Nicaragua's President Daniel Ortega
Nicaragua's President Daniel Ortega speaks during an event to commemorate the 38th anniversary of the founding of the Nicaraguan Army in Managua. Photo by: Reuters/Oswaldo Rivas

The U.S. State Department slammed Nicaragua for leaving the Organization of American States (OAS), adding this took the Central American country another step away from democracy.

Nicaraguan President Daniel Ortega and his wife, Vice President Rosario Murillo, started the process to leave OAS in November 2021, as the international organization, headquartered in Washington, had been criticizing the former over human rights violations.

A spokesperson for the U.S. Department of State, Matthew Miller, addressed Nicaragua's withdrawal Sunday as it took effect, noting this was "another step away from democracy and further isolates Nicaragua from the international community," AP News reported.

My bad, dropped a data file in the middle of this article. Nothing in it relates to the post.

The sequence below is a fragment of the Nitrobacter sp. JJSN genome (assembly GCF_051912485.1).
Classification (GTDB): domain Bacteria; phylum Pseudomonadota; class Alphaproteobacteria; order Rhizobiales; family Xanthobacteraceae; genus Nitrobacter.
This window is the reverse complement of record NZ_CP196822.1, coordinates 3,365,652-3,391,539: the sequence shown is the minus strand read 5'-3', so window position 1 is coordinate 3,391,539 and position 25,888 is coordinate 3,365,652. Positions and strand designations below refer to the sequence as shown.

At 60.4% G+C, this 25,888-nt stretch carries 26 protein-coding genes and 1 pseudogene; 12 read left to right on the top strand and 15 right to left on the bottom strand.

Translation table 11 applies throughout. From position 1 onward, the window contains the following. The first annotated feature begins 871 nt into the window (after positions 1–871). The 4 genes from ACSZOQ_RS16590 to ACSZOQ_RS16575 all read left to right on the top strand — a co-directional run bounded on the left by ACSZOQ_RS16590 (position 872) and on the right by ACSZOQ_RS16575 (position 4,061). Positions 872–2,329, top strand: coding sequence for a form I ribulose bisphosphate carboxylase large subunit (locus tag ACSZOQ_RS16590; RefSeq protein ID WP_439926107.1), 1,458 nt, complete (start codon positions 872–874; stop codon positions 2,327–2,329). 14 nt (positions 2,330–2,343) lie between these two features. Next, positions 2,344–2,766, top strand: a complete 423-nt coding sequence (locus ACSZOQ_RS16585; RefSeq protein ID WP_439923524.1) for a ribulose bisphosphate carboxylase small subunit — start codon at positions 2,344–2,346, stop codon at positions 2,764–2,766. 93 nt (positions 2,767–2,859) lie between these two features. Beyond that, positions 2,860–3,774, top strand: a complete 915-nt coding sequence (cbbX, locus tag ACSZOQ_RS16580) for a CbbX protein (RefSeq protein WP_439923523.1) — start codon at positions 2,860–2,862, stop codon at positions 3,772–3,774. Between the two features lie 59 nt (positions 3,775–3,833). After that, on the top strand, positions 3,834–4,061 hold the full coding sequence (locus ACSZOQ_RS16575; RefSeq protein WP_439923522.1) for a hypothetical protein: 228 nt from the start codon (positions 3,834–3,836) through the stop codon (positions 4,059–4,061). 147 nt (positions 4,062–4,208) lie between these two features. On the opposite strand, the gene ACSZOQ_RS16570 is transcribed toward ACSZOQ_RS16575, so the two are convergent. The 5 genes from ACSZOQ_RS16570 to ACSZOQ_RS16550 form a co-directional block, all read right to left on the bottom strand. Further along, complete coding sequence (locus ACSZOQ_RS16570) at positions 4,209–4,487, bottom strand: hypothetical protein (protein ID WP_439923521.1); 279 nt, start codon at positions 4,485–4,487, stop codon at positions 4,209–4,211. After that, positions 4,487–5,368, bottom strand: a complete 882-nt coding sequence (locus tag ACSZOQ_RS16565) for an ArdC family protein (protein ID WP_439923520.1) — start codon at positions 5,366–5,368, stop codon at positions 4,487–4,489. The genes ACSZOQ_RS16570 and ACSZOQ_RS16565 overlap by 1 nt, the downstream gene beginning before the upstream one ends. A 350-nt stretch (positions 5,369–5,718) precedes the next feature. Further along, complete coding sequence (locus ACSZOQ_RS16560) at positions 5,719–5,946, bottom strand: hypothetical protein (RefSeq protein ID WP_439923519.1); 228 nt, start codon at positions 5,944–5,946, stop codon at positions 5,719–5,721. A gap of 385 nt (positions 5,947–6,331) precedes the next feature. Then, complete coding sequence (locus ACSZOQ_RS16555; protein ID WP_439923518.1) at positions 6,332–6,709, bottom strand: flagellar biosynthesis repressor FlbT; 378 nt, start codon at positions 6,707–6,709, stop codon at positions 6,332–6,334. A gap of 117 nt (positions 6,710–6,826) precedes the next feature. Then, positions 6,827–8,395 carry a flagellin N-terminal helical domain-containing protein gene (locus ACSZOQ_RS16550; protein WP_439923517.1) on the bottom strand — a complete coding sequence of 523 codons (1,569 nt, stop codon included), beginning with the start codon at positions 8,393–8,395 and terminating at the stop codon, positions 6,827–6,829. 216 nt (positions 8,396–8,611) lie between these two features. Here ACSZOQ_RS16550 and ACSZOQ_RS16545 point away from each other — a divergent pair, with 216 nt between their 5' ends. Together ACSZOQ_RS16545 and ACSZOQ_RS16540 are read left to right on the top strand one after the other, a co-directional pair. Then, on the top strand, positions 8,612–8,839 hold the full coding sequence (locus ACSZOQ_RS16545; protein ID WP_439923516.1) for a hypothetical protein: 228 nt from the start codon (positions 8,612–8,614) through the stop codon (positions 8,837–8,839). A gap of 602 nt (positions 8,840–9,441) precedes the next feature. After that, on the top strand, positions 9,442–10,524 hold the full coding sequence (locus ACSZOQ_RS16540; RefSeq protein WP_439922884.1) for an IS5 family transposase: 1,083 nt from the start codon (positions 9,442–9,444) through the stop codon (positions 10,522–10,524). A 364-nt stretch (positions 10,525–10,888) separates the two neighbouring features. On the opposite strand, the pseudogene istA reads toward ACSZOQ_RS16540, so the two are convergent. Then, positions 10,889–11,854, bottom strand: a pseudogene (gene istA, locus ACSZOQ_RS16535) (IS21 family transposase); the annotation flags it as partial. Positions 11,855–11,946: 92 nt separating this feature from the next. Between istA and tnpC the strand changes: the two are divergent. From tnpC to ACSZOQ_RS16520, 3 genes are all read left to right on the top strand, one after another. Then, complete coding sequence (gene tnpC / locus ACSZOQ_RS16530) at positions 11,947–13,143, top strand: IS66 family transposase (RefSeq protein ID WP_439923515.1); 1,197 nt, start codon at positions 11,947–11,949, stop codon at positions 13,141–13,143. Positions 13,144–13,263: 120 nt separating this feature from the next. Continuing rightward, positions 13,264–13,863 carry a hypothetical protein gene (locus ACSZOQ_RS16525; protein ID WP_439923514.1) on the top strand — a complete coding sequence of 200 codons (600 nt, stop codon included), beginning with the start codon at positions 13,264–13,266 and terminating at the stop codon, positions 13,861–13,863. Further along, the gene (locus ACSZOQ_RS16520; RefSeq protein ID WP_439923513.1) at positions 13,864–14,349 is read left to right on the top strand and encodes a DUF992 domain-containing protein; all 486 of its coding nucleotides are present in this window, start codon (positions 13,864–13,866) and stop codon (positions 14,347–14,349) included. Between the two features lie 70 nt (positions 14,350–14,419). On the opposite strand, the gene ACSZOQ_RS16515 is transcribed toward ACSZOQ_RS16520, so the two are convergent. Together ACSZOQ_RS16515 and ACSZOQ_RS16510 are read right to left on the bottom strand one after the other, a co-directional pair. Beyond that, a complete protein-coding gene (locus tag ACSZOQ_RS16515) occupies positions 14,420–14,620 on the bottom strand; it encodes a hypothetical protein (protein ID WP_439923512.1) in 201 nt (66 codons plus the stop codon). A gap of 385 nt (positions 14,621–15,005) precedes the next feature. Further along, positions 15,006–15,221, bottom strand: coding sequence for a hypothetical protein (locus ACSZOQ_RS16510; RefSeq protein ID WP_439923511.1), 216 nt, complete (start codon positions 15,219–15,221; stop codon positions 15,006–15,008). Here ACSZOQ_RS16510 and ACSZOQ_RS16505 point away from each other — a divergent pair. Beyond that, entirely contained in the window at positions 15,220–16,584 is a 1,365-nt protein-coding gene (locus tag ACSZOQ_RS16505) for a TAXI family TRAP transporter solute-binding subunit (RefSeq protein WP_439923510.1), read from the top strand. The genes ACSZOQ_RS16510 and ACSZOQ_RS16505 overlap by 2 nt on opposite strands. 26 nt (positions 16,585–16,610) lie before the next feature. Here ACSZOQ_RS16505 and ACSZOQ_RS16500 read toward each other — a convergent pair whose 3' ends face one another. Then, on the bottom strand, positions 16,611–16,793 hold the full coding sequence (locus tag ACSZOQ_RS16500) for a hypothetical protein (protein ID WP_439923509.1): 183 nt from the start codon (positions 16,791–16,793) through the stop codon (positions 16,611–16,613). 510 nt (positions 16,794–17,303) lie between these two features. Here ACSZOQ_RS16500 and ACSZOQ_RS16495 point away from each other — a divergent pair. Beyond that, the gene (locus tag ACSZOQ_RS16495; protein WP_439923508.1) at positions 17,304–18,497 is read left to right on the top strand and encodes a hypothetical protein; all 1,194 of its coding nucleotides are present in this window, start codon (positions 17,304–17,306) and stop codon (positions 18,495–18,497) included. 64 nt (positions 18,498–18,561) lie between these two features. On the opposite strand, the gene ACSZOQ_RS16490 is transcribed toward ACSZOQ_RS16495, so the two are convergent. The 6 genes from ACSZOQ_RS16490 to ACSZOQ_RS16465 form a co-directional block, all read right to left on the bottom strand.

Miller took to X, formerly known as Twitter, and posted, "We support Nicaraguans' calls for fundamental freedoms, human rights, and democracy."

In a statement, the spokesperson mentioned the withdrawal showed Ortega and Murillo's "desperation to avoid any effort by the OAS or like-minded partners to hold them accountable for egregious human rights abuses."

He slammed the leaders for abuses, including "unjustly detaining, convicting, and mistreating political prisoners – including Bishop Rolando Alvarez; attacking independent journalists; and forcing hundreds of civil society organizations and educational institutions to close or hand over operations to the state."

"Nicaragua's actions are an affront to the Western Hemisphere's commitment to democracy," Miller affirmed. "Despite Ortega and Murillo's denunciation of the OAS Charter, Nicaragua remains bound by its human rights and governance obligations under remaining treaties and instruments, including the American Convention on Human Rights."

He confirmed the U.S. was working with other OAS partners to keep a check on Ortega and Murillo in order to hold them accountable for their actions.

"We renew our call for the Nicaraguan authorities to uphold their obligations and fulfill the recommendations of the Inter-American Commission on Human Rights."

OAS, founded in 1948, consists of 35 countries including Argentina, Venezuela, Cuba, Brazil, Chile, Colombia, Costa Rica, El Salvador, Guatemala, Panama, Peru, Haiti and Ecuador. In 1989, Canada also became a part of the OAS.

However, Venezuela left the group in 2019.

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